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Question from Ch 3 Self Test, Sierra/Bates Book

David Willis
Greenhorn

Joined: Apr 16, 2003
Posts: 18
I just took the Self Test from Chapter 3 of Kathy Sierra & Bert Bates "Sun Certified Programmer & Developer for Java 2 Exam Study Guide" and I am slightly bewildered by question #2. Here's the question:
Given the following:
1. import java.awt.*;
2. class Ticker extends Component {
3. public static void main (String [] args) {
4. Ticker t = new Ticker();
5.
6. }
7. }
which two of the following statements, inserted independently, could legally be inserted into line 5 of this code? (Choose two.)
A. boolean test = (Component instanceof t);
B. boolean test = (t instanceof Ticker);
C. boolean test = t.instanceof(Ticker);
D. boolean test = (t instanceof Component);
E. boolean test = t.instanceof(Object);
F. boolean test = (t instanceof String);
I know that A,C, and E are illegal statements (will not compile). But it looks to me like B,D, and F are all legal statements that can bee added to line 5 and not prevent sucessful compilation. But the question states that there are only two correct answers, and the answer key says they are B and E. Is this an inconsistency in the phrasing of the question and the expected answers? Or am I just missing something so obvious that I just can't see it? Any help is appreciated.
David.
[ April 18, 2003: Message edited by: David Willis ]
Thomas Paul
mister krabs
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Joined: May 05, 2000
Posts: 13974
Since it is impossible for t to ever be a String, the comparison is meaningless since the compiler knows that it must always be false. So it gives you a compile error.


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David Willis
Greenhorn

Joined: Apr 16, 2003
Posts: 18
Thanks. I didn't realize that the Java compiler checked to see if the variable operand of instanceof was in the hierarchy tree of the type operand. I thought it just confirmed syntax, and performed the analysis at runtime. Does the Java Language Specification demand that this compilation time analysis of the hierarchy tree take place, or is it a unique characteristic of Sun's javac?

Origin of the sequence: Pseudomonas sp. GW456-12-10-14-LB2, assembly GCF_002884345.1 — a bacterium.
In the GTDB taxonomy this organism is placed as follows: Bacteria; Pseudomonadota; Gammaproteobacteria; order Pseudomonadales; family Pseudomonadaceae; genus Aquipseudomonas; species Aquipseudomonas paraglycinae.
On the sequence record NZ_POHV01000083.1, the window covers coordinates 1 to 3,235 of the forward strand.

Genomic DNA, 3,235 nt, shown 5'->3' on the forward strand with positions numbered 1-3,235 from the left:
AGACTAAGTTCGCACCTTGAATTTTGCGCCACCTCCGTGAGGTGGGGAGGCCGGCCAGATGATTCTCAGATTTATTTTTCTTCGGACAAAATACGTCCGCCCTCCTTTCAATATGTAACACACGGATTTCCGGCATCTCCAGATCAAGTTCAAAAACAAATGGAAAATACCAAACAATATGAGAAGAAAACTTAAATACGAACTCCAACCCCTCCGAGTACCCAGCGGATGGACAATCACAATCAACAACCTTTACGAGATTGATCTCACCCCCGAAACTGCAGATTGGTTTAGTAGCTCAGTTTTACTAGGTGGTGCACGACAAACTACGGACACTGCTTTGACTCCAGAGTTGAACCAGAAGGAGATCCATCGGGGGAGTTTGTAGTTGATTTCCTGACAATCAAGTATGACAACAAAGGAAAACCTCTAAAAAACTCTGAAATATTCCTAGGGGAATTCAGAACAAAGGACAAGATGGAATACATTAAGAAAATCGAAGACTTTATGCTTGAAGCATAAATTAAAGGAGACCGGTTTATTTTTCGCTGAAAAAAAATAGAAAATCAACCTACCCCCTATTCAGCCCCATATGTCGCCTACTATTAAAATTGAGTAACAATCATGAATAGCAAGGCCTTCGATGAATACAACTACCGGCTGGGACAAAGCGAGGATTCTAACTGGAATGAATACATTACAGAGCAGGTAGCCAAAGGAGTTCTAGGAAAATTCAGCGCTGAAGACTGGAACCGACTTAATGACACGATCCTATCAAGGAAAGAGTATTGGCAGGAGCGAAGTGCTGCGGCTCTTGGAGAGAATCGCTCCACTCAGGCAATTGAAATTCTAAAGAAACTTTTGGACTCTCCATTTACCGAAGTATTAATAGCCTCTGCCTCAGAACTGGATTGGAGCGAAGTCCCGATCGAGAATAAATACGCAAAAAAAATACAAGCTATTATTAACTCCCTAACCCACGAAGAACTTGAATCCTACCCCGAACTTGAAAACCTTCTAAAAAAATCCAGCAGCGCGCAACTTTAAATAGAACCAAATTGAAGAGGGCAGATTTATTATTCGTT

[ April 16, 2003: Message edited by: David Willis ]
Thomas Paul
mister krabs
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Joined: May 05, 2000
Posts: 13974
See JLS 15.20.2
Type Comparison Operator instanceof
If a cast of the RelationalExpression to the ReferenceType would be rejected as a compile-time error, then the instanceof relational expression likewise produces a compile-time error. In such a situation, the result of the instanceof expression could never be true.
Roger Chung-Wee
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Joined: Sep 29, 2002
Posts: 1683
instanceof is not a method into which you can pass an argument, so E is wrong.
B and D are therefore right.
Incidentally, they would both evaluate to true because this is what you get when the right operand is the same class or superclass of the left operand.


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David Willis
Greenhorn

Joined: Apr 16, 2003
Posts: 18
Thanks Thomas. I found a link the the JLS in a earlier thread you posted in, and have bookmarked it for future reference.
Kathy Sierra
Cowgirl and Author
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Joined: Oct 10, 2002
Posts: 1572
Yikes! Howdy David, I just wanted to confirm something -- you said that the book says "B and E" are correct?
Because in our copies of the book, it says "B and D" (which are indeed the correct answers), for the reasons indicated by others. (In a nutshell, if the compiler can tell, for certain, that this instanceof could NEVER work at runtime, you'll get a compiler error).
So now I'm all worried about where the "B and E" answers came from. I'm hoping that you simply copied it down wrong
Please let me know, or I won't get any sleep tonight
-Kathy


Co-Author of <a href="http://www.amazon.com/exec/obidos/ASIN/0596007124/ref=jranch-20" target="_blank" rel="nofollow">"Head First Design Patterns"</a><br /> <br />Just a Jini girl living in a J2EE world.
preeti khane
Ranch Hand

Joined: Mar 12, 2003
Posts: 93
what I would like to add here is that the instanceof comparison works similar to the == for objects, that is the object instance being compared have to be of similar types , classes, subtypes in the hierachy to match...

However when checking if a class object is an instanceof a unrelated interface, the class need not implement the interface... there will be no compile time error but a runtime error... Am I right in this assumption?
Roger Chung-Wee
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Joined: Sep 29, 2002
Posts: 1683
You won't get a runtime error, just false being returned.
Remember that x instanceof y always yields true if the class (or interface) y can be found in the class hierarchy of x, that is:
y is a superclass of x or x itself
y is an interface implemented by any superclass of x or by x itself

Here is some code which indicates what happens with interfaces.
Narasimha Rao B.
Ranch Hand

Joined: Aug 26, 2002
Posts: 205
Hi David,
I fully agree with 'Kathy'. B and D are correct answers, can you explain how E will the answer.


Narasimha
David Willis
Greenhorn

Joined: Apr 16, 2003
Posts: 18
No worries. I screwed up when composing my post. The book does say B and D are the correct answers (and that's what I have written in my self test notebook, too :-) .) Sorry about causing any unwarrented panic.
 
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